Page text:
Well where has there been price stability over the last 15 years? We had a colossal NASDAQ problem and then a collapse and then a colossal credit bubble and housing bubble and then a collapse and then we had a colossal bubble in commodities in 2008 when the oil price went to 147 Dollars, and so if the goal is price stability, basically the fiscal and in particular the monetary interventions have actually led to more instability rather than stability.

Monday, October 28, 2013

Gold is cheap says Marc Faber

Well, the problem with zero interest rate policies and money printing is that it distorts all evaluation models, it’s very difficult to value something. I could say, okay, this house in Mayfair or on Park Avenue or Madison Avenue in New York is expensive if I compare it to, say a quantity of money that’s been floating around the world, but maybe it isn’t. Is a Warhol painting expensive or cheap? Well it’s up, say 12 times over the last ten years, so it’s gone up a lot but the quantity of money has also gone up a lot and the number of billionaires around the world has also expanded and so forth and so on. So I can say, maybe gold relative to a Warhol painting or relative to the U.S. stock market is not that expensive or relative to Hampton property. Obviously those are up from 250 Dollars in 1999 to now over 1.300, so, expensive or cheap is a very difficult concept in the present environment.

Friday, October 25, 2013

US congress makes Marc Faber depressed

When I look at US congress it depresses me. Sometimes it makes me laugh. 

Marc Faber is an world famous contrarian investor known for his accurate predictions of the stock markets around the world.

Thursday, October 24, 2013

Chinese tourism still growing

The chinese tourist group is the largest group in the world. 90 million chinese travel overseas every year. They first goto Macao to casinos. Gradually they are moving to other countries in South East Asia, by the way also US and Europe. For instance in Thailand arrivals from China was up 90 percent. In some months they were up 100 percent.

Wednesday, October 23, 2013

Consumer confidence to weaken further

With what is going on consumer confidence is going to worsen further. Any common sense man, he looks at congress sees a dysfunctional government, is not going to rush and buy out goods.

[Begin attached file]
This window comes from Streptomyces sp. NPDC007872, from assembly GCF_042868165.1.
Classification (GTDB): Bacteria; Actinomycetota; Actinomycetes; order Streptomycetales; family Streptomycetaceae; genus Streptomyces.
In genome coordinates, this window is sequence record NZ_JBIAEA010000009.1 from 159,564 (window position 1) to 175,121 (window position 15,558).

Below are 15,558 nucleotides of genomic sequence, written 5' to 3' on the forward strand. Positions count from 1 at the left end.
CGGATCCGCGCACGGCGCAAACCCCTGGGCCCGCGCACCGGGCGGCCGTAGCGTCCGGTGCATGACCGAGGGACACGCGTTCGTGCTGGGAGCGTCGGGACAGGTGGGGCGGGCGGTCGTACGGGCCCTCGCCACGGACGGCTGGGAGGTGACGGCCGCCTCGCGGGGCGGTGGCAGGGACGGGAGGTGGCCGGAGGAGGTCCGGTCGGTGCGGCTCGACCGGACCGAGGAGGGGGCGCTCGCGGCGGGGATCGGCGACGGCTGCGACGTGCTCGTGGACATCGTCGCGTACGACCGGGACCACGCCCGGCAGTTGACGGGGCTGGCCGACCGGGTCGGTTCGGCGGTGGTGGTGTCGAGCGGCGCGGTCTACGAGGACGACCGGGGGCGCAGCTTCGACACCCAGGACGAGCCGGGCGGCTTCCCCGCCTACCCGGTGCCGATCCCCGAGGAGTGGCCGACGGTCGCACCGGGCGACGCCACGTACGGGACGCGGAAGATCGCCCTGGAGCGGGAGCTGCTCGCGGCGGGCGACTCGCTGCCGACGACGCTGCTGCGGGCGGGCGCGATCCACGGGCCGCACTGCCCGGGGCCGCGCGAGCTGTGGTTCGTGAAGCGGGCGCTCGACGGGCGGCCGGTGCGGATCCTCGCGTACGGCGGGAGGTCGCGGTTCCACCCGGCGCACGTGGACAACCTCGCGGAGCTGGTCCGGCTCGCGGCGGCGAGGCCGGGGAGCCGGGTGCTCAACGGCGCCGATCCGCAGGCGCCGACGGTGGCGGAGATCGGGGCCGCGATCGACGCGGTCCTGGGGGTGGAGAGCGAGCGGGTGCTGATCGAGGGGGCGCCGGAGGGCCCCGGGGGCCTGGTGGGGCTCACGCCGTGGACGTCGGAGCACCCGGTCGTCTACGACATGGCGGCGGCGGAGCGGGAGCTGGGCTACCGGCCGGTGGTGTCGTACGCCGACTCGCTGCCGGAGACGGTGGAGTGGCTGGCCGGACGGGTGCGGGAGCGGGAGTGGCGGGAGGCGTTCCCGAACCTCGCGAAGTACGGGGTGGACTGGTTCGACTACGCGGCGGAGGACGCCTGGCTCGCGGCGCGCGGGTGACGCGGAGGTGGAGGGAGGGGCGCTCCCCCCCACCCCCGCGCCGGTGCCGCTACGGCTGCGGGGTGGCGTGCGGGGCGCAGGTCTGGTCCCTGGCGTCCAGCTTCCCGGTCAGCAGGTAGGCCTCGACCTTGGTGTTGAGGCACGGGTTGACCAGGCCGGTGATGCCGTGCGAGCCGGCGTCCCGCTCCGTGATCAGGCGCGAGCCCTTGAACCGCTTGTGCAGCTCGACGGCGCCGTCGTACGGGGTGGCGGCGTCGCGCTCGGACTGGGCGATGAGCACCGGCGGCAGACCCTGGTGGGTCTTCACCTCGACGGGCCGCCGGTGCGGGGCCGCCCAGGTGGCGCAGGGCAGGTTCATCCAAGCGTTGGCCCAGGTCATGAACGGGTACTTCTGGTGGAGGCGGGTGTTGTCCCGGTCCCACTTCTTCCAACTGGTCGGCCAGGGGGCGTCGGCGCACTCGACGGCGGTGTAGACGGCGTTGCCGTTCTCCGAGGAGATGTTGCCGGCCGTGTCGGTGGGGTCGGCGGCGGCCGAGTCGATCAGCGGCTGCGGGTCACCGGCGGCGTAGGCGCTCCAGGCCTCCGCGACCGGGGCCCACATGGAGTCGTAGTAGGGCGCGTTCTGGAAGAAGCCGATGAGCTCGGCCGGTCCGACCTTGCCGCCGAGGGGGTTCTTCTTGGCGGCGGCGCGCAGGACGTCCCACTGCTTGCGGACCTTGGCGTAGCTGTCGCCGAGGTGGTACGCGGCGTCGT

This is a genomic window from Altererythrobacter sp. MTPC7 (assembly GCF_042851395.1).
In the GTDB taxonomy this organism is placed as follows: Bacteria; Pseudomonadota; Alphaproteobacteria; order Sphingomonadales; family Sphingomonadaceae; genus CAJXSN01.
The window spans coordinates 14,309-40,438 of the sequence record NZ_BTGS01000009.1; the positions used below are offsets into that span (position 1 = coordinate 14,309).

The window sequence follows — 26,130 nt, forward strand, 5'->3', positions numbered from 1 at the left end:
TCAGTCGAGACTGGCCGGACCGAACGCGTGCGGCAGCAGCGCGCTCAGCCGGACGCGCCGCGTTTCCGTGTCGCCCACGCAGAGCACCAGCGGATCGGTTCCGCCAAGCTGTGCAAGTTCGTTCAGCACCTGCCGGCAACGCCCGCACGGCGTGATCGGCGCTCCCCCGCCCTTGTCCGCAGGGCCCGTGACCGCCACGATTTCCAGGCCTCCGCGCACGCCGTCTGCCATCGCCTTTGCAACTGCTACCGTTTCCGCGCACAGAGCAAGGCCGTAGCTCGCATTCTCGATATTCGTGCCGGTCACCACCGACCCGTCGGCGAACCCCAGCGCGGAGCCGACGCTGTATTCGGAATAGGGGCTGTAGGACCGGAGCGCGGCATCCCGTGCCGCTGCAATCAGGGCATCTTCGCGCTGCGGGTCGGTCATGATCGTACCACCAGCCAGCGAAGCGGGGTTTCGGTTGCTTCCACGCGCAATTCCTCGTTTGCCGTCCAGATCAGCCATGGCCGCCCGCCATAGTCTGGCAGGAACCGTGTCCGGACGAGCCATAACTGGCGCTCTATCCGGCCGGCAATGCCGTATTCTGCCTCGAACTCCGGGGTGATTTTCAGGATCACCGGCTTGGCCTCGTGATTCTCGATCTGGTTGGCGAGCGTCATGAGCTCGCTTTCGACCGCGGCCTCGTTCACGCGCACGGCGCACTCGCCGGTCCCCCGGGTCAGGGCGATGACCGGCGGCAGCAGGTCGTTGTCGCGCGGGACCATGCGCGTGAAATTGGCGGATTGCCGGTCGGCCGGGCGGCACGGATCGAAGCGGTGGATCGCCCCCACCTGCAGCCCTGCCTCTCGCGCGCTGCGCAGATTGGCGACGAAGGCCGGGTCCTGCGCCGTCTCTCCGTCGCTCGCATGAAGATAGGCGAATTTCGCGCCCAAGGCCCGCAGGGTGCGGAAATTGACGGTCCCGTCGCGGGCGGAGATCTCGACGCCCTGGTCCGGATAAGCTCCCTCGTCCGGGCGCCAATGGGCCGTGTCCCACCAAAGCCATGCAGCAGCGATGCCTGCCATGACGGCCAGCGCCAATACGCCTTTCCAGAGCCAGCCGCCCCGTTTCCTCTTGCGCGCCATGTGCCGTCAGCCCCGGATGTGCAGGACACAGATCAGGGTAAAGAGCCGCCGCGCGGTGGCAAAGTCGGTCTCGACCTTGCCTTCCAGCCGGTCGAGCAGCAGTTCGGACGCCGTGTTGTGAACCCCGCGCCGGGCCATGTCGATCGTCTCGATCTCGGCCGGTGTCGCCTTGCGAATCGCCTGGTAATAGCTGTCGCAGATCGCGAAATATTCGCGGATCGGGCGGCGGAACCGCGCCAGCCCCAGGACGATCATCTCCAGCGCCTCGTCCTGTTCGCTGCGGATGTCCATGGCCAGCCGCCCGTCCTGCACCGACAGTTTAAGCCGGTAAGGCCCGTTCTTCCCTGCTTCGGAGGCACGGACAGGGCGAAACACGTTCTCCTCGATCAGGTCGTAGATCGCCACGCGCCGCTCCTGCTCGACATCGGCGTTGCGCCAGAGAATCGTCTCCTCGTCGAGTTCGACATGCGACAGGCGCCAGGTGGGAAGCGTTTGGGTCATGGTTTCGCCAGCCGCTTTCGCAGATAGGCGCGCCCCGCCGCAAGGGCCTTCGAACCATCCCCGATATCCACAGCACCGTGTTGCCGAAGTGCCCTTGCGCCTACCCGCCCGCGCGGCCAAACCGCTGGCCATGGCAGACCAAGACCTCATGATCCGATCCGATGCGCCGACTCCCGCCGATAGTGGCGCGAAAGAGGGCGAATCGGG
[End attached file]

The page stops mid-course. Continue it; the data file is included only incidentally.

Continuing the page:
Secondly, according to the Feds own statistics the money that was printed by the Fed has gone to 5 percent of the population. Maximum 50 percent of the population household wealth is still down more than 40 percent from 2007 peak.

Tuesday, October 22, 2013

Alibaba and the 40 thieves

In Washington we do not have Alibaba and the 40 thieves. We have "Alibama" and the 536 thieves, 436 members of the house and 100 members of the Senate. All of them they are only interested in getting money to their side, for their purposes. 

Monday, October 21, 2013

Faber would not buy US stocks at the present levels

We are coming into the earnings season. The earnings are likely to disappoint.  The markets are not cheap according to many valuations. The returns over the next 5 to 10 years will be very moderate.

source: cnbc

Friday, October 18, 2013

Oil attractive, Middle east to blow up

"I think the whole Middle East will blow up. So, as a commodity I think oil is reasonably attractive and I would not rule out that the price could break out on the upside, I would rather be long on oil than short."

Thursday, October 17, 2013

Danger signs flashing for Apple

"I'm not saying it will go bust," but "it could go bust eventually"
-via cnbc

Tuesday, October 15, 2013

Emerging economies benefited from US money printing

Money printing has been beneficial to people with money in emerging economies because a lot of funds flow into emerging economies due to the huge U.S. trade and current account deficits and it has been rather detrimental to the middle class and the working class because their costs of living have risen more than their wages.

Friday, October 11, 2013

Miracles can happen in financial markets

Faber negative on much of the future

"Well I think we have unprecedented government interventions with fiscal and monetary policies. For me it’s not really a question, it won’t work but miracles do happen, and maybe based on the bailouts and huge monetary inflation that the central bankers have created, maybe it is possible that the financial system heals and that the global economy resumes a, say, trend line growth such that we had in the 90’s and the early parts in 2000 and 2005. But I very much doubt that."

Marc Faber is an world famous contrarian investor known for his accurate predictions of the stock markets around the world.

Thursday, October 10, 2013

Yellen is same as Bernanke

Now that Mr Obama has confirmed that Janet Yellen is their nomination for the head of the Fed, the first woman to be in charge, is that a good idea ? I dont think she is qualified because its just more of the same failed policies from Bernanke that she will be implementing.

"Janet Yellen will make Mr Bernanke look like a hawk. In 2010 she said if she could vote for negative interest rate, in other words you have a deposit with the bank at $100,000 at the beginning of the year and in the end you would only get $95,000 back, that she would be voting for that. The consequences of these monetary policies and artificial low interest rates is that government gets bigger and bigger and you have less freedom. That is the consequence."

Sunday, October 6, 2013

Economy is weakening, bull market ending

I believe the US economy is weakening, and if it gets worse they will have to even increase the purchases, maybe even to $150 billion a month.

We are in a bull market that is in the tail-end instead of the beginning but that does not mean prices will collapse. I don't think that stocks are the greatest bargain anymore, but it's not that expensive either.